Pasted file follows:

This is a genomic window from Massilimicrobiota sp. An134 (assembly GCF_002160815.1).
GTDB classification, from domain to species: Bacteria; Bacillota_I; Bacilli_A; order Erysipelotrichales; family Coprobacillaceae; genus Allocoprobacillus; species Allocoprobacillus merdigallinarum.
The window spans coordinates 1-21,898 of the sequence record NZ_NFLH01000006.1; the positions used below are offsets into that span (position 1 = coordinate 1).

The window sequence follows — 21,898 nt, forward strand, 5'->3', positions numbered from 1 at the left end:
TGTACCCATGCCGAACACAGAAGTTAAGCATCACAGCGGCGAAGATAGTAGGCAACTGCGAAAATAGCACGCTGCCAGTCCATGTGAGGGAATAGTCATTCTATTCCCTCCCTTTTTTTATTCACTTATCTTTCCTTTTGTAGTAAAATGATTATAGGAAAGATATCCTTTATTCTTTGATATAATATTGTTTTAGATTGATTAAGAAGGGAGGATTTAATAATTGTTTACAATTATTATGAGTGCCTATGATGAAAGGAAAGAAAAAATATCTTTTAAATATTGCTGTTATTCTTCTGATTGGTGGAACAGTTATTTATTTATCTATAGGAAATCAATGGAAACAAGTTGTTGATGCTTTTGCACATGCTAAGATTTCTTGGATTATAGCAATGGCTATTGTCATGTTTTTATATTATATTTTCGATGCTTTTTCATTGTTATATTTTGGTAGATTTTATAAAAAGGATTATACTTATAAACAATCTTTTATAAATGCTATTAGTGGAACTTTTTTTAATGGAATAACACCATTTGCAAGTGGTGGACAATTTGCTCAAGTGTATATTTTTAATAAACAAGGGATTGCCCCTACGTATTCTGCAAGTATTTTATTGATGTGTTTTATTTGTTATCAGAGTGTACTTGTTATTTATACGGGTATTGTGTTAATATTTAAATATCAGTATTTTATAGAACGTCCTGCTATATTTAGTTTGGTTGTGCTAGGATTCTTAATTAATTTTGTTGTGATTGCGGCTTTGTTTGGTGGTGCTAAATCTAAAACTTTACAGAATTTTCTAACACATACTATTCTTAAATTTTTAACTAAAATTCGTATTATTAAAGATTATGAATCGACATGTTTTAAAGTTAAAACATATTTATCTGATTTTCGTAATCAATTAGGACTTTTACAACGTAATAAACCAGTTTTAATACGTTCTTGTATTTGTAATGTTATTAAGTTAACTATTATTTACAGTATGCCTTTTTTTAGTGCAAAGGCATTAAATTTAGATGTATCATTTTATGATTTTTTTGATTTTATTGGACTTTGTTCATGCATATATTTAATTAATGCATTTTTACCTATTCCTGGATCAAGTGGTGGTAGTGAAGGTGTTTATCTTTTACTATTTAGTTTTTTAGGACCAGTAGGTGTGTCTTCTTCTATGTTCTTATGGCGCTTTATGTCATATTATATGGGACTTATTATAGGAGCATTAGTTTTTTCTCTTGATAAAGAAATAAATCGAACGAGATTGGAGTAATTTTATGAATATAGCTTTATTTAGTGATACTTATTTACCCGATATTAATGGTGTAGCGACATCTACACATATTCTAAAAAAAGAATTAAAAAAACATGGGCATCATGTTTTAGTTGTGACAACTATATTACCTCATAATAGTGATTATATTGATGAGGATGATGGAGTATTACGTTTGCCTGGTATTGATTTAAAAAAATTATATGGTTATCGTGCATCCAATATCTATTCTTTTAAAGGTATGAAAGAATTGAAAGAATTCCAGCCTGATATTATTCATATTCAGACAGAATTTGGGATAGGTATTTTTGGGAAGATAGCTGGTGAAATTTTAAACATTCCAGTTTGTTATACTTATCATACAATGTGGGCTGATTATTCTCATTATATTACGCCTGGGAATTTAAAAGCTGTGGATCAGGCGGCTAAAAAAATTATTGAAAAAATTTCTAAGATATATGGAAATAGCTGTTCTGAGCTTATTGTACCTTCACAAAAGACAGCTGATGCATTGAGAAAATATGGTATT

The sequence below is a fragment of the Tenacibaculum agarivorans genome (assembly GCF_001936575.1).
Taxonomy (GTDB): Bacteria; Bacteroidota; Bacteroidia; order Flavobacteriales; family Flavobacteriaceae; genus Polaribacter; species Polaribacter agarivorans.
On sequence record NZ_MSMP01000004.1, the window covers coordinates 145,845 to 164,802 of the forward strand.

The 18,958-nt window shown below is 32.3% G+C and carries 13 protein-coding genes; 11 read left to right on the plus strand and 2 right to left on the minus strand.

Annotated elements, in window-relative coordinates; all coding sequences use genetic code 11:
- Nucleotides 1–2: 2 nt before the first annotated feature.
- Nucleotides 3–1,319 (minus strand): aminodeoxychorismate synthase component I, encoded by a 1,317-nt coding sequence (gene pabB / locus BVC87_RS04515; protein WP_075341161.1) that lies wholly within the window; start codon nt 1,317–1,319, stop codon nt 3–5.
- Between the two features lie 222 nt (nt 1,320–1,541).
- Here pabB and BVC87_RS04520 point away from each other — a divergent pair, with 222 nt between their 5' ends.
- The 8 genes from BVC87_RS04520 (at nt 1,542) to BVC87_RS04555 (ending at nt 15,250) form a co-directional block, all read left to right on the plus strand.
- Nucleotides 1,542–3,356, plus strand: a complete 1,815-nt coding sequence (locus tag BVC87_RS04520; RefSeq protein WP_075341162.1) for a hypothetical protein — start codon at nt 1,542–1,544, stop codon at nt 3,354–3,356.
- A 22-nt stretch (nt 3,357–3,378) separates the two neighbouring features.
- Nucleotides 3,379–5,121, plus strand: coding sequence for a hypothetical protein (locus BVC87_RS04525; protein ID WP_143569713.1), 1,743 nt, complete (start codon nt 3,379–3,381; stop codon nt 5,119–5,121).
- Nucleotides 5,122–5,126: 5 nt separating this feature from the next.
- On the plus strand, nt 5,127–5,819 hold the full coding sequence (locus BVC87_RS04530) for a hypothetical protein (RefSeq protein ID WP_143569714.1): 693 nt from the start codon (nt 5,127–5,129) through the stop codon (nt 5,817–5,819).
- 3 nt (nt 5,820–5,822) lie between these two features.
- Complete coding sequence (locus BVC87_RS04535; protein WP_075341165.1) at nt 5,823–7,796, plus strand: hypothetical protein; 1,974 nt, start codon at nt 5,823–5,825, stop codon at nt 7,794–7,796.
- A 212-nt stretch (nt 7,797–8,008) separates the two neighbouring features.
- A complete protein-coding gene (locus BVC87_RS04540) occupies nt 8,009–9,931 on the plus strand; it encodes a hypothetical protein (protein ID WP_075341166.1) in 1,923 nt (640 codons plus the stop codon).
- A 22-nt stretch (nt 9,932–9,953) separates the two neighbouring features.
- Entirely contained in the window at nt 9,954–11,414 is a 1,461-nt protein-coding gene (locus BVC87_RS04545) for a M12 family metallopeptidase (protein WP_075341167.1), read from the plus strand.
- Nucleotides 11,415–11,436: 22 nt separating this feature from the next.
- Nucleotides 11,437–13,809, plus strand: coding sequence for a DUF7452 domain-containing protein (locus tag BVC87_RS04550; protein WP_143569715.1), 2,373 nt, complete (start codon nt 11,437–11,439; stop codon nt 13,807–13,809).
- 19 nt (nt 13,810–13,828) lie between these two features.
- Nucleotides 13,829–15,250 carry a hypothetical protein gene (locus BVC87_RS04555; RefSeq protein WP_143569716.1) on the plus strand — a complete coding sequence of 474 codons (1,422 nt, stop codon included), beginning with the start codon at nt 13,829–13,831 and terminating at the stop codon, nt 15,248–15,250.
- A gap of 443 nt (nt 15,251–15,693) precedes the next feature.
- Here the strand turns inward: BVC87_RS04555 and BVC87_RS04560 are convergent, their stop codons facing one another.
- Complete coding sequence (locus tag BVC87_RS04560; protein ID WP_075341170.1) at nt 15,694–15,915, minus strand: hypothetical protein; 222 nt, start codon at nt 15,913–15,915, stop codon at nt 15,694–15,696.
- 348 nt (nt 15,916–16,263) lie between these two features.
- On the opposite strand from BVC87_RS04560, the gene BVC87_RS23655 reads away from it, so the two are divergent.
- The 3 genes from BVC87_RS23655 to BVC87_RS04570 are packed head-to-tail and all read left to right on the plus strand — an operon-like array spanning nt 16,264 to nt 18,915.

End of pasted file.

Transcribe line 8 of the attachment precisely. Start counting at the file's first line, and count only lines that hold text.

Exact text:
On sequence record NZ_MSMP01000004.1, the window covers coordinates 145,845 to 164,802 of the forward strand.